Friday, June 6, 2008

New (or should it be old?) Sounds: Chinese Neighbors

I don't talk to my neighbors. Actually, all the families in my neighborhood are fairly self-contained, limiting all communications between houses to formal greetings when a couple neighbors coincidentally check the mailbox at the same time, or when one walks by another mowing his or her lawn.
I live in those edge city phenomenon houses built by KB Homes, in the planned labyrinths of suburban houses that look identical every two or three doors down. My community is ethnically diverse - white, Hispanic, Asian, Indian, Russian - but before I digress I'll focus back on the theme of this entry - my Chinese neighbors.
The Chinese neighbors coagulate. When I leave the window open, I can hear them from as far as five houses down. Before I studied Chinese, I subconsciously blocked out all the raucous unintelligible gossip out of my head, but after finishing Chinese 150 at Yale, their furious shouts started to make sense:
"Wife, you've cut the bushes too much!" says a husband.
"Just go to work, I know what I'm doing," replies the wife, the sounds of bush scissors snipping.
I worried that I would have to resort to textbook recordings and Youtube videos in Chinese to consolidate my Chinese before going to China, but listening to the everyday conversations of my neighbors, at last understandable through all the tones and phrases, I decide to venture out of my room and talk to them.
Fortunately, I don't have to initiate the awkward hello, knock on their doors or wait by the mailbox until they come out of their houses. My mom, being the ideal neighbor, actually talks with them, so she just calls one, relates my desire to speak Chinese and sets up a date for me and a neighbor.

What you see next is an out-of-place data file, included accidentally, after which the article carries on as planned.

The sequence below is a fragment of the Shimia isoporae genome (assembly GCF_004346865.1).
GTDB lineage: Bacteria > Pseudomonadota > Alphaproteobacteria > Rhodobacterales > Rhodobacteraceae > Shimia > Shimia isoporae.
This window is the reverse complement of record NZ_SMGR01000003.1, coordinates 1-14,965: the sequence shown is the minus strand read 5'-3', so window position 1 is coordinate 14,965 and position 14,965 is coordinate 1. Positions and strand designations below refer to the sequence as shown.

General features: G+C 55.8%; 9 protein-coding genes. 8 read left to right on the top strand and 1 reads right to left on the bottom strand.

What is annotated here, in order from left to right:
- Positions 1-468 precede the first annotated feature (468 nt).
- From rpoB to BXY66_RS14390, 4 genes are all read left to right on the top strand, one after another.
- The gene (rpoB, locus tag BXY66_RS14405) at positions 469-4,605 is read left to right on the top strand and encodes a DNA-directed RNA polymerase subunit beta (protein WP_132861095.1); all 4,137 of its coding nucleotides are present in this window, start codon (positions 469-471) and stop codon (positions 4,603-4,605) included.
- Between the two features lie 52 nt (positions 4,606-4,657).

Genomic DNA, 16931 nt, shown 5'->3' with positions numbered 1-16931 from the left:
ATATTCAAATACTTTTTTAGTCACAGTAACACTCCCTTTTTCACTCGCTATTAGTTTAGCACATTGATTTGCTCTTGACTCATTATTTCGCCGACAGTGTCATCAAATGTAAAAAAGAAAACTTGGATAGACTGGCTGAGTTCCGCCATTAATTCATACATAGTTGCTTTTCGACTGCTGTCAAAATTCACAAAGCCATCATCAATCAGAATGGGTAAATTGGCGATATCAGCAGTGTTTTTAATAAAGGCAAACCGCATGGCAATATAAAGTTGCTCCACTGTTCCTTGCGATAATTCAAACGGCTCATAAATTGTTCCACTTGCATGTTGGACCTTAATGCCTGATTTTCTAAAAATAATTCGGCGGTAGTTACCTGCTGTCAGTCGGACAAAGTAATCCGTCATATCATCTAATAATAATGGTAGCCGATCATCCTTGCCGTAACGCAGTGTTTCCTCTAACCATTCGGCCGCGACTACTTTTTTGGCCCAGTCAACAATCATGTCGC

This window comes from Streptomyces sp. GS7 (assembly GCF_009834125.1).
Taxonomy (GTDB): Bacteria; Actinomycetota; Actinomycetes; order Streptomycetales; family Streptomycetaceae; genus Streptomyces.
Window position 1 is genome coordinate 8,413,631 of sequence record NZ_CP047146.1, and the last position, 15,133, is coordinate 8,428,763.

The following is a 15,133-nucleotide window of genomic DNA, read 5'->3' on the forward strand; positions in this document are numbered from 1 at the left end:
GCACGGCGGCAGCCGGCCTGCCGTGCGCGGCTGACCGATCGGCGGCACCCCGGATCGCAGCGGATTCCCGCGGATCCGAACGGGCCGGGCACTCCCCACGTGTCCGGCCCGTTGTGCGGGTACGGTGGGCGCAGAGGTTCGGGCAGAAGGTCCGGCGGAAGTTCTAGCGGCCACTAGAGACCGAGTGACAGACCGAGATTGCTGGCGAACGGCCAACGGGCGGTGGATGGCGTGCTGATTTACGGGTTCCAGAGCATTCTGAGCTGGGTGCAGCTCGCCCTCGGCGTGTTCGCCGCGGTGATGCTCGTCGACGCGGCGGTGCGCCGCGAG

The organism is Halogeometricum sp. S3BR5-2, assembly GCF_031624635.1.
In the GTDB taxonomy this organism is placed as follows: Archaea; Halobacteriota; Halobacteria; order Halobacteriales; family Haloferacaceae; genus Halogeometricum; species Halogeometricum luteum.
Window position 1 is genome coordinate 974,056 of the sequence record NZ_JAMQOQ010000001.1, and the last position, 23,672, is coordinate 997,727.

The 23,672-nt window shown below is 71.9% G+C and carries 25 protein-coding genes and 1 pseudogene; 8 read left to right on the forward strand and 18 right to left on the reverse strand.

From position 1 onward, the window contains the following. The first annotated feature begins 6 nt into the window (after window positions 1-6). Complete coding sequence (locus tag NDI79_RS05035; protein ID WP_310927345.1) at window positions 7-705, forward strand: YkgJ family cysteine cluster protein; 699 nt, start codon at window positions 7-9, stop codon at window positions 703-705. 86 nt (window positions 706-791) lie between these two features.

Jenny, a middle-aged Taiwanese mother, lives next door. The first part of our first conversation together consists of my apologies for not even saying hello after living next to each other for more than three years. Jenny, instead, just waves it all away and compliments the fact I could express apology in Chinese. After her first flattering statement, I just start from Chinese 115's "您过奖了" and enjoyed our talk.
While she was differentiating 丢掉,失去 and an assortment of other synonyms related to "to lose," she teaches me "丢掉脑袋." These characters mean, literally, to lose your brain. If you say something that's considered offensive towards the government, you can 丢掉脑袋. It was a pet phrase in Taiwan when Jiang Jieshi (Chiang Kai-Shek) was still around, censoring the media and the press. I'm not sure if this 俗话 is used on the mainland, but still a useful colloquialism, no?
Hours go by in a flash, and soon she has to pick up her daughter. She criticizes her daughter's poor Chinese, wistfully voicing her regrets, "If my daughter can at least recognize characters, I'll be happy!"


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Lucky said...
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